Published since 2002
Franz Matzner has contributed interviews and coverage from the Kennedy Center since 2002.
Hosted by James Earl Jones, the "Jazz in Our Time festival will stretch from March 3 to March 10th, and will comprise twelve concerts, featuring performances by Nancy Wilson, the Clayton-Hamilton Jazz Orchestra, violinist Regina Carter, drummer T.S. Monk, pianist Cyrus Chestnut, Ahmad Jamal, Jimmy Heath, the Hank Jones Quartet, vocalist Roberta Gambarini, Paquito D'Rivera and Clark Terry. And if past Kennedy Center events provide any indication, audiences should arrive expecting a plethora of top-notch special guests.
The main events will occur March 3rd, 4th, 9th, and 10th, while eight additional shows will take place on the Kennedy Center's Millennium Stage, a free venue typically dedicated to multiple art forms, but for this week reserved to documenting the arc of jazz's historical development by showcasing a different era of jazz each night, from 1920's ragtime to modern jazz/hip-hop crossover.
Most importantly, while many musical tribute events suffer from an undue emphasis on lengthy congratulatory remarks and long-winded acceptance speeches, the Kennedy Center consistently strikes a balance between acknowledging the historical merit of the event and remembering that the best way to honor musicians is to put on a solid, room-rocking night of entertainment. A survey of the scheduled performerssome of which have admittedly become staple Kennedy Center attractionsindicates that this could evolve into a truly once-in-a-life-time event, particularly if the Kennedy Center lives up to its track record of bringing to the stage numerous unexpected performers and unpredictable twists.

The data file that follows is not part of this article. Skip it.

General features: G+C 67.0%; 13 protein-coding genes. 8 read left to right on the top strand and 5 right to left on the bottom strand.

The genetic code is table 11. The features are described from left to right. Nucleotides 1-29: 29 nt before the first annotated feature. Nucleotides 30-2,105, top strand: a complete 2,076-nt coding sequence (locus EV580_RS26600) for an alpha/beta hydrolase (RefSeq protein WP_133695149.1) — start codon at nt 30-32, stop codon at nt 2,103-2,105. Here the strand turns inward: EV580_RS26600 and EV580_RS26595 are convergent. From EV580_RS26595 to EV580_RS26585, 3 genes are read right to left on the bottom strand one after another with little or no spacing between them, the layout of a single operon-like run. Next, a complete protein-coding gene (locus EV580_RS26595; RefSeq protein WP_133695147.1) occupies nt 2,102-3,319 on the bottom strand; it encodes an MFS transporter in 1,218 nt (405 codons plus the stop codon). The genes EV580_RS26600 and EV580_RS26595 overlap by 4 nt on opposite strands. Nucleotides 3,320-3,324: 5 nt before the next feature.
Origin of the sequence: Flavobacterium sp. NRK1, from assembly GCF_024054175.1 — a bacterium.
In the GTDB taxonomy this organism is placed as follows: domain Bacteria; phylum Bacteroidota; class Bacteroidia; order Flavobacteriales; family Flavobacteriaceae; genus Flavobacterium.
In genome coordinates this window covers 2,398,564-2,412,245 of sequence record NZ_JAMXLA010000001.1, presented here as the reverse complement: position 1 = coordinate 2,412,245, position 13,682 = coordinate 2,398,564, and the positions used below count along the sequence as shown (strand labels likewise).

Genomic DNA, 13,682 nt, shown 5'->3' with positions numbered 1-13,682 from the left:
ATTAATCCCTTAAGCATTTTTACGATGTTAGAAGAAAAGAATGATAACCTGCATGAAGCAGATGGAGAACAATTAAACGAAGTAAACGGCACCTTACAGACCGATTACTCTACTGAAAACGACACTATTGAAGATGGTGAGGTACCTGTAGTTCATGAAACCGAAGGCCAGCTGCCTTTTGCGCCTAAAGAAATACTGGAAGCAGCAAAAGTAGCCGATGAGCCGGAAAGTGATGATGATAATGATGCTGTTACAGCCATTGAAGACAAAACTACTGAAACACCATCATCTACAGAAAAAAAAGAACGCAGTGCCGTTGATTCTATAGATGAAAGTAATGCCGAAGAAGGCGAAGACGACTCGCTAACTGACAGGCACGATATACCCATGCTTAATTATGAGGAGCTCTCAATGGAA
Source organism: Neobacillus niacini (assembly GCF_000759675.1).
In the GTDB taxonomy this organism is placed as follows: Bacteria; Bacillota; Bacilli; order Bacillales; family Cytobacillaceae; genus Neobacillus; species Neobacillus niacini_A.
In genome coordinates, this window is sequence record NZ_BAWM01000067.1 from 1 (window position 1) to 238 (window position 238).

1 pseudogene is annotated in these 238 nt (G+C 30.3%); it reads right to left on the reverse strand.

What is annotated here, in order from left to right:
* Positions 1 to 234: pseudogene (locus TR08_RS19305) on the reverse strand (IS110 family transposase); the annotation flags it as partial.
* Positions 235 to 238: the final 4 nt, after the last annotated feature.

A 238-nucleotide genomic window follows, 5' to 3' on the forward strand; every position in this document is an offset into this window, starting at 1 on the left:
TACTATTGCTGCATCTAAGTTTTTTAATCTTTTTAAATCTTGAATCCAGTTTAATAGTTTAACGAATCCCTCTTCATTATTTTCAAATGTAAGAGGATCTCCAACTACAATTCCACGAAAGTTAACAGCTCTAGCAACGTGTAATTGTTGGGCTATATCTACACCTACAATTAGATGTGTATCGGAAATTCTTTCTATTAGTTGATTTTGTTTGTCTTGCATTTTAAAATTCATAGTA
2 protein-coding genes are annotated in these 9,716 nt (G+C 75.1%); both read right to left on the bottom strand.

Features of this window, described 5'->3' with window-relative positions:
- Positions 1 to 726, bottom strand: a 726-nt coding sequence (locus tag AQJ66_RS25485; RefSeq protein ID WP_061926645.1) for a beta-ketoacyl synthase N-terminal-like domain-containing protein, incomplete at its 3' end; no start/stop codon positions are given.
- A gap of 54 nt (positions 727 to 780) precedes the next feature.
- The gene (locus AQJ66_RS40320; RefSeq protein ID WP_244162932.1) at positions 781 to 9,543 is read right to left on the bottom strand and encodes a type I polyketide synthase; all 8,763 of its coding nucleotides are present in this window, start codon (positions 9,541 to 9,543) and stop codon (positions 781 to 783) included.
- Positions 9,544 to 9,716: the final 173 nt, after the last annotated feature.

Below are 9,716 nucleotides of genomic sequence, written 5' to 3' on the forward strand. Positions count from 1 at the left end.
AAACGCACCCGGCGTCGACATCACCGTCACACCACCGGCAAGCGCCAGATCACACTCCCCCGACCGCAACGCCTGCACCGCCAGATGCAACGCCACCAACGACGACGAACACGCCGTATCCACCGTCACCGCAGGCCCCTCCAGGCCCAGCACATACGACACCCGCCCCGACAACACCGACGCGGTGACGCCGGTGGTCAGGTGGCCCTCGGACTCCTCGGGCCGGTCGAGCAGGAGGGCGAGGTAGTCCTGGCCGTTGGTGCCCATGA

In short, the "Jazz in Our Time tribute promises to fulfill the Kennedy Center's dual charge, as our National Performing Arts Center, of serving the community as both an educational and entertainment facility. Fortunate to be classified as a congressionally-funded, non-profit entity, it is doubly rewarding to see this privileged status interpreted, in the jazz arena at least, as an opportunity to embrace jazz's past while exposing audiences to the topography of modern jazz culture.
Living Legend Jazz Award honorees include:
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